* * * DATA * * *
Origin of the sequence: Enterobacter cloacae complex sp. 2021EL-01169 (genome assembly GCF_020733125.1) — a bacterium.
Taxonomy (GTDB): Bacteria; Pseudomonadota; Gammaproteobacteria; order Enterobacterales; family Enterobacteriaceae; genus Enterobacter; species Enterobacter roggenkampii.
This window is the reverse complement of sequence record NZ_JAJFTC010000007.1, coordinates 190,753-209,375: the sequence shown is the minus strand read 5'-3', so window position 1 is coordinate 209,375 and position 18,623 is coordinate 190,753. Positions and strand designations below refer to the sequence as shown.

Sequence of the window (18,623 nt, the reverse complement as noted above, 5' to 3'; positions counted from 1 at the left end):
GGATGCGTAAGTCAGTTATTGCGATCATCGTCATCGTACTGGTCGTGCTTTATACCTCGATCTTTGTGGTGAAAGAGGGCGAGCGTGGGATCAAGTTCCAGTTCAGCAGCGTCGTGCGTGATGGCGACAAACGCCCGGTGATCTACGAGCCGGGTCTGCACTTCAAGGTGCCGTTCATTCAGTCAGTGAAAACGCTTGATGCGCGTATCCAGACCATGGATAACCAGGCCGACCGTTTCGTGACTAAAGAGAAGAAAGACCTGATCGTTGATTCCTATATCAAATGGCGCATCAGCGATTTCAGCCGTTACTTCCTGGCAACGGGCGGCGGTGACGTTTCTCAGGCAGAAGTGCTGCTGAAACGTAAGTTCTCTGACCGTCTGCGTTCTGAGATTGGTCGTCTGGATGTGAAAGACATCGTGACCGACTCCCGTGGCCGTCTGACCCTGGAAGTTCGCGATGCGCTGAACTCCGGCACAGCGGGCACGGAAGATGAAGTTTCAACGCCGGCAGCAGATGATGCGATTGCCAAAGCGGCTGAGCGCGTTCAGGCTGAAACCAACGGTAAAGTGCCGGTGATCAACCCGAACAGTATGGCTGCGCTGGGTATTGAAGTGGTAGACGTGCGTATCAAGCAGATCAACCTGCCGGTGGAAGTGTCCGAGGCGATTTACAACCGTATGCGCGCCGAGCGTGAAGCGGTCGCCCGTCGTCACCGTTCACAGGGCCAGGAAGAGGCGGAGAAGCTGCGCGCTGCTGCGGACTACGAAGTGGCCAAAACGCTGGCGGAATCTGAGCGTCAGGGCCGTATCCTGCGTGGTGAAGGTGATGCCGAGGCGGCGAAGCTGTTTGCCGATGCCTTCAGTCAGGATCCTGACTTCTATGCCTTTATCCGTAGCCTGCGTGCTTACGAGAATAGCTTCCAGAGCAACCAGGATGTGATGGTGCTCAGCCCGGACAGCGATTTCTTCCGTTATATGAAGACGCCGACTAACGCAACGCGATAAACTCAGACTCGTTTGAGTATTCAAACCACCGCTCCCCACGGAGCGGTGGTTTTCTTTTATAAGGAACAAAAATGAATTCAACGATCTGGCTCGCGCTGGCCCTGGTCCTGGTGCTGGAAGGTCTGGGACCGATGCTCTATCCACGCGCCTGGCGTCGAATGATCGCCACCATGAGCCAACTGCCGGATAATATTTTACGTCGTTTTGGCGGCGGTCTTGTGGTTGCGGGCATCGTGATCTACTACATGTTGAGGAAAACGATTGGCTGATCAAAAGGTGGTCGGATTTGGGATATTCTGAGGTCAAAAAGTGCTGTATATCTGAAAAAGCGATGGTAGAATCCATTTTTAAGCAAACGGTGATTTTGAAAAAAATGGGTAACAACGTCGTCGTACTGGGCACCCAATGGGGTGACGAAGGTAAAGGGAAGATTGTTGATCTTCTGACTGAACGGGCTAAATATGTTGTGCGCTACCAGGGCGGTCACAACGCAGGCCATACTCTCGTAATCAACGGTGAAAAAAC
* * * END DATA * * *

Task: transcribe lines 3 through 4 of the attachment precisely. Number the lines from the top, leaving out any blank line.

This window is the reverse complement of sequence record NZ_JAJFTC010000007.1, coordinates 190,753-209,375: the sequence shown is the minus strand read 5'-3', so window position 1 is coordinate 209,375 and position 18,623 is coordinate 190,753. Positions and strand designations below refer to the sequence as shown.

Sequence of the window (18,623 nt, the reverse complement as noted above, 5' to 3'; positions counted from 1 at the left end):